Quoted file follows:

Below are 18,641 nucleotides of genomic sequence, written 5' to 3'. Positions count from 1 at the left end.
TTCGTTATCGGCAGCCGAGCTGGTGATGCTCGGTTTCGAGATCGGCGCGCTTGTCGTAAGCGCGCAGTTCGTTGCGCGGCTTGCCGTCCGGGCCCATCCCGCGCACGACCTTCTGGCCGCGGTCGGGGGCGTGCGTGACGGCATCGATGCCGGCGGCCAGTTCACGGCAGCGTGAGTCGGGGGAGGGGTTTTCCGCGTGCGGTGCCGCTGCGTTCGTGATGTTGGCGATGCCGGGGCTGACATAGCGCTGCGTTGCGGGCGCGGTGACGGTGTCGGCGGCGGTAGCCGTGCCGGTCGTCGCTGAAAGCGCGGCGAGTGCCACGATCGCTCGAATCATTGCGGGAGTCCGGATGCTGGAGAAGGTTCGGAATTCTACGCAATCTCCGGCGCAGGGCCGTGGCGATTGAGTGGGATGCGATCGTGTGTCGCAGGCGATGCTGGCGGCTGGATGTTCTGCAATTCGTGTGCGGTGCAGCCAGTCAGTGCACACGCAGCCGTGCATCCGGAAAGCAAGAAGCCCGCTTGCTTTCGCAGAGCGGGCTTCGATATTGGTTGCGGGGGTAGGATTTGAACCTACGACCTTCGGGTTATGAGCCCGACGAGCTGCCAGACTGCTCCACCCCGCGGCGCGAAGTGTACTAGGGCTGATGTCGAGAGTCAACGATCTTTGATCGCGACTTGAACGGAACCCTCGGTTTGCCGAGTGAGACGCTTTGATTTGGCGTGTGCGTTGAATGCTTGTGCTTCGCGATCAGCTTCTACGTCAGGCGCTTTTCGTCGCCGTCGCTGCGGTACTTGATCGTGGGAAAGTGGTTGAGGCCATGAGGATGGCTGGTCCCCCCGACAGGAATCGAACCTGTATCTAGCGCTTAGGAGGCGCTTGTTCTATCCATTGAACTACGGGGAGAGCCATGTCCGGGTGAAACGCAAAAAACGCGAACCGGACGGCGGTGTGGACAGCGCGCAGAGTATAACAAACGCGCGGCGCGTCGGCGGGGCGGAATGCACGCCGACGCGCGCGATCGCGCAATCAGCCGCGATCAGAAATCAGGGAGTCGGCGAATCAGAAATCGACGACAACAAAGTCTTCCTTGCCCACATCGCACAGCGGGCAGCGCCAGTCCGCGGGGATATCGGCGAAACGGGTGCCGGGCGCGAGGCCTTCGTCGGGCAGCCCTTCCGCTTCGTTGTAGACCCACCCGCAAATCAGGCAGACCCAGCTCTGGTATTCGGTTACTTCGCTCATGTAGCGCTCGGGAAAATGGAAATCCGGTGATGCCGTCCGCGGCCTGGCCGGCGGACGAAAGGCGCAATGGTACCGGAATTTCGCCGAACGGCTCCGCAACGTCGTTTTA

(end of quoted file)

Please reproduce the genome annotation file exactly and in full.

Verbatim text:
Below are 18,641 nucleotides of genomic sequence, written 5' to 3'. Positions count from 1 at the left end.
TTCGTTATCGGCAGCCGAGCTGGTGATGCTCGGTTTCGAGATCGGCGCGCTTGTCGTAAGCGCGCAGTTCGTTGCGCGGCTTGCCGTCCGGGCCCATCCCGCGCACGACCTTCTGGCCGCGGTCGGGGGCGTGCGTGACGGCATCGATGCCGGCGGCCAGTTCACGGCAGCGTGAGTCGGGGGAGGGGTTTTCCGCGTGCGGTGCCGCTGCGTTCGTGATGTTGGCGATGCCGGGGCTGACATAGCGCTGCGTTGCGGGCGCGGTGACGGTGTCGGCGGCGGTAGCCGTGCCGGTCGTCGCTGAAAGCGCGGCGAGTGCCACGATCGCTCGAATCATTGCGGGAGTCCGGATGCTGGAGAAGGTTCGGAATTCTACGCAATCTCCGGCGCAGGGCCGTGGCGATTGAGTGGGATGCGATCGTGTGTCGCAGGCGATGCTGGCGGCTGGATGTTCTGCAATTCGTGTGCGGTGCAGCCAGTCAGTGCACACGCAGCCGTGCATCCGGAAAGCAAGAAGCCCGCTTGCTTTCGCAGAGCGGGCTTCGATATTGGTTGCGGGGGTAGGATTTGAACCTACGACCTTCGGGTTATGAGCCCGACGAGCTGCCAGACTGCTCCACCCCGCGGCGCGAAGTGTACTAGGGCTGATGTCGAGAGTCAACGATCTTTGATCGCGACTTGAACGGAACCCTCGGTTTGCCGAGTGAGACGCTTTGATTTGGCGTGTGCGTTGAATGCTTGTGCTTCGCGATCAGCTTCTACGTCAGGCGCTTTTCGTCGCCGTCGCTGCGGTACTTGATCGTGGGAAAGTGGTTGAGGCCATGAGGATGGCTGGTCCCCCCGACAGGAATCGAACCTGTATCTAGCGCTTAGGAGGCGCTTGTTCTATCCATTGAACTACGGGGAGAGCCATGTCCGGGTGAAACGCAAAAAACGCGAACCGGACGGCGGTGTGGACAGCGCGCAGAGTATAACAAACGCGCGGCGCGTCGGCGGGGCGGAATGCACGCCGACGCGCGCGATCGCGCAATCAGCCGCGATCAGAAATCAGGGAGTCGGCGAATCAGAAATCGACGACAACAAAGTCTTCCTTGCCCACATCGCACAGCGGGCAGCGCCAGTCCGCGGGGATATCGGCGAAACGGGTGCCGGGCGCGAGGCCTTCGTCGGGCAGCCCTTCCGCTTCGTTGTAGACCCACCCGCAAATCAGGCAGACCCAGCTCTGGTATTCGGTTACTTCGCTCATGTAGCGCTCGGGAAAATGGAAATCCGGTGATGCCGTCCGCGGCCTGGCCGGCGGACGAAAGGCGCAATGGTACCGGAATTTCGCCGAACGGCTCCGCAACGTCGTTTTA